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Target Corp. v. Frederick Mutual Insurance Co.

United States District Court, E.D. Pennsylvania

March 19, 2018

TARGET CORPORATION, Plaintiff,
v.
FREDERICK MUTUAL INSURANCE COMPANY, et al., Defendants.

          MEMORANDUM OPINION

          Rufe, J.

         Plaintiff Target Corporation initiated this civil action against Frederick Mutual Insurance Company and five other defendants[1] in the Court of Common Pleas for Bucks County, Pennsylvania. Acting alone, Frederick Mutual removed the action to this Court. Target now moves to remand, arguing that removal was defective because: (1) Frederick Mutual failed to obtain consent of the other defendants prior to removal, and (2) the other defendants are citizens of Pennsylvania. For reasons set forth below, the Court will grant the motion to remand.

         I. Background

         On November 21, 2017, Target sued, seeking to enforce its right to defense and indemnification for liability in an underlying action, filed by Ross Smith and his wife after he slipped and fell on ice in a Target parking lot in Bucks County.[2]

         At the time of the accident, Brickman Facility Solutions, LLC (“BFS”) was under contract with Target to provide snow and ice management services.[3] Pursuant to the terms of their contract, BFS agreed to maintain liability insurance naming Target as an additional insured, and agreed to defend and indemnify Target against third-party claims for injury. BFS was insured by Ace American Insurance Company at the time of Mr. Smith's fall.[4]

         BFS in turn subcontracted snow and ice removal to Groundtec, Inc.[5] According to Target, in the subcontract, Groundtec agreed to name both BFS and Target as additional insureds in its liability insurance policy and agreed to defend and indemnify Target against third-party claims for injury. At the time of Mr. Smith's accident, Groundtec was insured under a general liability policy issued by Frederick Mutual.[6]

         Target seeks a declaration under the Pennsylvania Declaratory Judgments Act of Frederick Mutual's duty to defend and indemnify Target as an additional insured under its liability policy. Target also seeks a declaration that Groundtec and BFS have a duty to defend and indemnify Target under indemnification provisions in the snow and ice removal contracts. In addition to seeking declaratory relief, Target alleges that Groundtec and BFS breached its contractual duties to defend and indemnify Target. Target also raises breach of contract and insurance bad faith claims against Frederick Mutual.[7]

         Target alleges Frederick Mutual initially agreed to defend it in the Smiths' underlying action.[8] However, on September 22, 2017, Frederick Mutual disclaimed its defense of Target and initiated a declaratory judgment action in the Court of Common Pleas for Philadelphia County.[9] On October 31, 2017, Frederick Mutual filed a similar declaratory judgment action before this Court, and discontinued in state court.[10]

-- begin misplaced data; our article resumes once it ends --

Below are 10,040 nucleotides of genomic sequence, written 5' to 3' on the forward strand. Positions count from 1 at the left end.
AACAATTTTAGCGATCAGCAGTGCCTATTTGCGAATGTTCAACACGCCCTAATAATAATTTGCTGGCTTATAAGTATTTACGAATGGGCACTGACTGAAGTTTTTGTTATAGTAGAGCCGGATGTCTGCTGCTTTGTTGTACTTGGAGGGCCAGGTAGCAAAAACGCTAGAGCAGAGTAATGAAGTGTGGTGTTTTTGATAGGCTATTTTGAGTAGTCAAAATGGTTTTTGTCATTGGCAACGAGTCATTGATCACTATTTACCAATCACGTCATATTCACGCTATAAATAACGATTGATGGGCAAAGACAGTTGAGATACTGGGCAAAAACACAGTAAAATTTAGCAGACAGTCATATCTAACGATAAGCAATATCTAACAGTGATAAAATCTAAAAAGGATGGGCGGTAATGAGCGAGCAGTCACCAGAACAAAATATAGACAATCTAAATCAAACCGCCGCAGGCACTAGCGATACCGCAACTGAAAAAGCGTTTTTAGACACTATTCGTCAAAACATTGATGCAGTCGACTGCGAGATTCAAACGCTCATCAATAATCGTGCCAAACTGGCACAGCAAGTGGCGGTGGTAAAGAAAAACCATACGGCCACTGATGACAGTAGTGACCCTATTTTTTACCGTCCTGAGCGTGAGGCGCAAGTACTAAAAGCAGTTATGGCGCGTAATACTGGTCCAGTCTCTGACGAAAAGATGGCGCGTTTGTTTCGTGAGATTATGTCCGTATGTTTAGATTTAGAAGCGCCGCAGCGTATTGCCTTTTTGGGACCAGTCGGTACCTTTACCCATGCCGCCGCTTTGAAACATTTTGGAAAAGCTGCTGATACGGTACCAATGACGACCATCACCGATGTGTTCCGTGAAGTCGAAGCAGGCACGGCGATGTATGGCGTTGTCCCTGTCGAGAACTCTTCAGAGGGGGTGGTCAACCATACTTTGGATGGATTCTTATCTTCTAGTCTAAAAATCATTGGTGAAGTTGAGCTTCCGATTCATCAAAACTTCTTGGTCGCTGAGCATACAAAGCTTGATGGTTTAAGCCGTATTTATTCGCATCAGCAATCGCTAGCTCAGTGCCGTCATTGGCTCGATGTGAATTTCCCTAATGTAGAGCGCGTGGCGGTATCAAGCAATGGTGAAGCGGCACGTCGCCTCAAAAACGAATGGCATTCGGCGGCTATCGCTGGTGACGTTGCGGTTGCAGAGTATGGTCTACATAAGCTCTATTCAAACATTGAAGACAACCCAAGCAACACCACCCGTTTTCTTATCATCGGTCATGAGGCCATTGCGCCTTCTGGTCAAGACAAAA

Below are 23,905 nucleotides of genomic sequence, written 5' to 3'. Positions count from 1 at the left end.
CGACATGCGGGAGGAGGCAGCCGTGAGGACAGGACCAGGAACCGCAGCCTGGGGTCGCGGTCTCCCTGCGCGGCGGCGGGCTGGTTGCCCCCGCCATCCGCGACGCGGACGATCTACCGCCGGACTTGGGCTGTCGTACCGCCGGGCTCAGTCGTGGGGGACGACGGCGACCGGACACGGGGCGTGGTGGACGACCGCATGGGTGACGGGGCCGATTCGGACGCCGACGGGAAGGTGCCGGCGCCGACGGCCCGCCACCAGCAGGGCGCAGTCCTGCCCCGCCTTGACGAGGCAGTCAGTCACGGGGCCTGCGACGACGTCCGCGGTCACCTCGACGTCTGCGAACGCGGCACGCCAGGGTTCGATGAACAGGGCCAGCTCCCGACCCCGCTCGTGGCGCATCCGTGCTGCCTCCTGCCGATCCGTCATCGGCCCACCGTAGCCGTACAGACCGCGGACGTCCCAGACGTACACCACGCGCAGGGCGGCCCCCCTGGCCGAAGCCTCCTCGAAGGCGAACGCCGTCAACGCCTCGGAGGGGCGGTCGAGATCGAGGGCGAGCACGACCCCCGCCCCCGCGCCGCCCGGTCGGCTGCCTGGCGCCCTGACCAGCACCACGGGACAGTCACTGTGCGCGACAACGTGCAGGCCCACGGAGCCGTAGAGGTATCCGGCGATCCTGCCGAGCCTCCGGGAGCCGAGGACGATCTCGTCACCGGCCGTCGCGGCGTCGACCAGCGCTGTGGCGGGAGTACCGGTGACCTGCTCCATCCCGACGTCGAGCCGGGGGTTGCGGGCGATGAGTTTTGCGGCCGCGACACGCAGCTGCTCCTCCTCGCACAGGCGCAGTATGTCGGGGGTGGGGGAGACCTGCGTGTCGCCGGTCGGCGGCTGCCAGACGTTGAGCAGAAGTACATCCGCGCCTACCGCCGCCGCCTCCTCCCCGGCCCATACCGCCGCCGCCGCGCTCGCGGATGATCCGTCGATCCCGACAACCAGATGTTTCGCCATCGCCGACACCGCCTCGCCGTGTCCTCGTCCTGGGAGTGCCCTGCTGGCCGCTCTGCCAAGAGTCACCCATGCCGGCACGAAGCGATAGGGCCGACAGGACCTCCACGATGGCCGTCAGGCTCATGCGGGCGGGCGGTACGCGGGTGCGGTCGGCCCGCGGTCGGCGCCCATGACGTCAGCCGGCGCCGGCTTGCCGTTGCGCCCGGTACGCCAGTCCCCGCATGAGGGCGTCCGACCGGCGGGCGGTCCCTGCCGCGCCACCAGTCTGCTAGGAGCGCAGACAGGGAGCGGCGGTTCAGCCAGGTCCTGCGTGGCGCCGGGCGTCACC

II. Legal Standard

         28 U.S.C. § 1441(a) allows a defendant to remove “any civil action brought in a State court of which the district courts of the United States have original jurisdiction.”[11] The defendant seeking removal must file a notice of removal with the district court within 30 days of the plaintiff's service of the complaint.[12] “When a civil action is removed solely under section 1441(a), all defendants who have been properly joined and served must join in or consent to the removal of the action.”[13] Furthermore, when removal is based solely upon diversity jurisdiction, the action “may not be removed if any of the parties in interest properly joined and served as defendants is a citizen of the State in which such action is brought.”[14]

         “The defendants bear the burden of establishing removal jurisdiction and compliance with all pertinent procedural requirements.”[15] “Because federal courts are courts of limited jurisdiction, the federal removal statutes are to be strictly construed.”[16] “[A]ll doubts should be resolved in favor of remand.”[17]

         Once a defendant has removed an action, 28 U.S.C. § 1447 authorizes a plaintiff to seek a remand to state court. “A district court can remand a case for lack of subject matter jurisdiction or for a defect in the removal procedure.”[18] A motion to remand based on a procedural defect in the notice of removal must be made within 30 days of the filing of the notice of removal.[19] A motion for remand premised on lack of subject matter jurisdiction can be made at any time before final judgment.[20]

         III. Analysis

         Target first moves to remand because Frederick Mutual failed to obtain consent of the other defendants prior to filing its notice of removal. As previously noted, “[w]hen a civil action is removed solely under section 1441(a), all defendants who have been properly joined and served must join in or consent to the removal of the action.”[21] Each defendant must sign the notice of removal, file its own, or file a written joinder in the original.[22] In this case, Frederick Mutual acted alone in filing the notice of removal on December 11, 2017. However, by December 8, 2017, Target had served all defendants with the complaint. Despite being served, none of the five other defendants signed the notice of removal, filed its own, ...


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